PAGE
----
First off, I totally support Rapid City Mayor Sam Kooiker's assertion that he has the responsibility to look after the public's interest in pursuit of information about federal tax credits that Rapid City developer Hani Shafai says are needed in order to get the multi-million dollar Presidents Plaza off the ground. I understand that Rapid City is tossing almost $3 million into the project. This is public money and my Mayor is rightfully charged with the task of looking after our civic resources. Though I consider Hani a good friend (I'll never forget the great time we had when traveling through pre-civil war Syria together on a trip arranged by our mutual good friend former U.S. Senator Jim Abourezk in '07.), I think his reaction to Mayor Kooiker's decision to look into the status of those tax credits by going directly to the facilitator instead of going through Hani first is probably off base. Sending the Mayor a "cease and desist" letter is over the top and certainly opens any disagreements he's had with the Mayor and the City of Rapid City to a public airing. This kind of spat doesn't merit that much attention and only adds to the hold-up on this long-delayed project, which I support wholeheartedly.
However, I don't like the tone and the inferences of the letter sent a few days ago by Rapid City's Attorney Joel Landeen to Hani's lawyer Ed Carpenter, responding to Hani's "cease and desist" request. (Here's the letter on PDF from the RC Journal website: http://rapidcityjournal.com/city-response-to-demand-by-president-s-plaza-llc/pdf_d2a74ad7-14c6-54d2-9c78-b5ab7cd7b7b9.html). Asserting that the Mayor is fully within his rights and responsibilities to seek information about the tax credits independently is one thing. Calling Hani's character and integrity into question is another. On those two fronts, I will support my friend Hani unequivocally.
Two utterly gratuitous sentences in Landeen's letter stand out and have an accusatory implication in them. The first? "The Mayor is concerned that the information he has been receiving (my note: from Hani, presumably) is less than accurate." In purely rhetorical terms, this isn't the same as calling Hani a liar, but it does raise the question as to why Hani would be passing along inaccurate information about the progress of those critical tax credits. In my book, the sentence suggests that Hani has a reason for supplying "less than accurate" information regarding a matter that Hani is probably more conversant and knowledgeable about than any other participant in this deal. If the Mayor has some reason to believe that the information is inaccurate, he should just come right out and give us the reason why he "is concerned."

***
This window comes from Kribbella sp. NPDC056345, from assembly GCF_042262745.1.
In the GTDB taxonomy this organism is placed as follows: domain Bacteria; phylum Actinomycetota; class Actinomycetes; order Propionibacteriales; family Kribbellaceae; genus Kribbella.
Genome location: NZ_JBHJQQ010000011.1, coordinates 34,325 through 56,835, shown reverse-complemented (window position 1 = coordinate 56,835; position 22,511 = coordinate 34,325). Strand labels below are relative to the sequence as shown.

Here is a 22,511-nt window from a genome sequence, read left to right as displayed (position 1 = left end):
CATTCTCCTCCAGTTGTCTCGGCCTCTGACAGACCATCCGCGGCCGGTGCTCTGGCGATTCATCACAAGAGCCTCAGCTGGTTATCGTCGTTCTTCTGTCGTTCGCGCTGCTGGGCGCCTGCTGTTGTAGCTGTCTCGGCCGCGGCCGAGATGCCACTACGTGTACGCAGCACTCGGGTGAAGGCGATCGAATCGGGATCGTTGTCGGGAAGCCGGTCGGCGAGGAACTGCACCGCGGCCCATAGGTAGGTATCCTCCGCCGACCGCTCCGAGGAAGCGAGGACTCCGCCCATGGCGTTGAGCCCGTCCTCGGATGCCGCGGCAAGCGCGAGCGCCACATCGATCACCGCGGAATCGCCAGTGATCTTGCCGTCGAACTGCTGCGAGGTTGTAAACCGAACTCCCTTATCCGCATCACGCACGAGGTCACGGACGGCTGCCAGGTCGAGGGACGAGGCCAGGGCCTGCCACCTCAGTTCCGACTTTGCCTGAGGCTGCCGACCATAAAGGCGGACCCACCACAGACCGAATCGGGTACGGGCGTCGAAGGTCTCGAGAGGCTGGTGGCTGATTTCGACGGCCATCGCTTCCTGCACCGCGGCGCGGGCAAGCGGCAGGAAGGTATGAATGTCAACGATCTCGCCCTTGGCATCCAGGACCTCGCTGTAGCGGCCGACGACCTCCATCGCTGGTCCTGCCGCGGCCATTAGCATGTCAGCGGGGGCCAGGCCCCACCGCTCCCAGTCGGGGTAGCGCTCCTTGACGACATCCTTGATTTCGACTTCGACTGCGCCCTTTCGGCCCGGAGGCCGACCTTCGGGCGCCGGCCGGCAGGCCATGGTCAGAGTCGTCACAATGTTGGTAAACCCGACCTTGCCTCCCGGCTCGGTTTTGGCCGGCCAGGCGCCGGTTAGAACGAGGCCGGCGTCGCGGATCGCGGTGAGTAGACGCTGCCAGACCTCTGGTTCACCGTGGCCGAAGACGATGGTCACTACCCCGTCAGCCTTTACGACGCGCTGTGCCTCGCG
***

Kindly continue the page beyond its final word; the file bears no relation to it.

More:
The second assertion in Landeen's letter that raises eyebrows--and gets my dander up--contains a code word that is quite disturbing as it is applied. That word is "honest," and its application to the situation is less than favorable to Hani. Here's the sentence: "If the Mayor has questions regarding the funding he will continue to ask them and if he believes he will get a more honest appraisal of the situation from someone other than your client he reserves the right to ask them" The compelling question raised here is, what has led Mayor Kooiker to believe that under some circumstances "he will get a more honest appraisal of the situation from someone other than" Hani? As with the statement referenced above, I think the Mayor owes it to us Rapid Citians to tell why he has reasons to question Hani's honesty.
To me, the letter reads like a none-too-subtly-worded smear. As one of Kooiker's and Landeen's employers I would like to know why they are "concerned" that Hani's information might sometimes be "less than accurate" and why they think there are circumstances when they might "get a more honest appraisal of the situation" from sources other than Hani. Until then, I wish the Mayor and our lawyer would stick to their legitimate contention that city officials have a right and responsibility to seek this information directly from the source and spare us the unsupported innuendoes on the character of a very good man, Hani Shafai.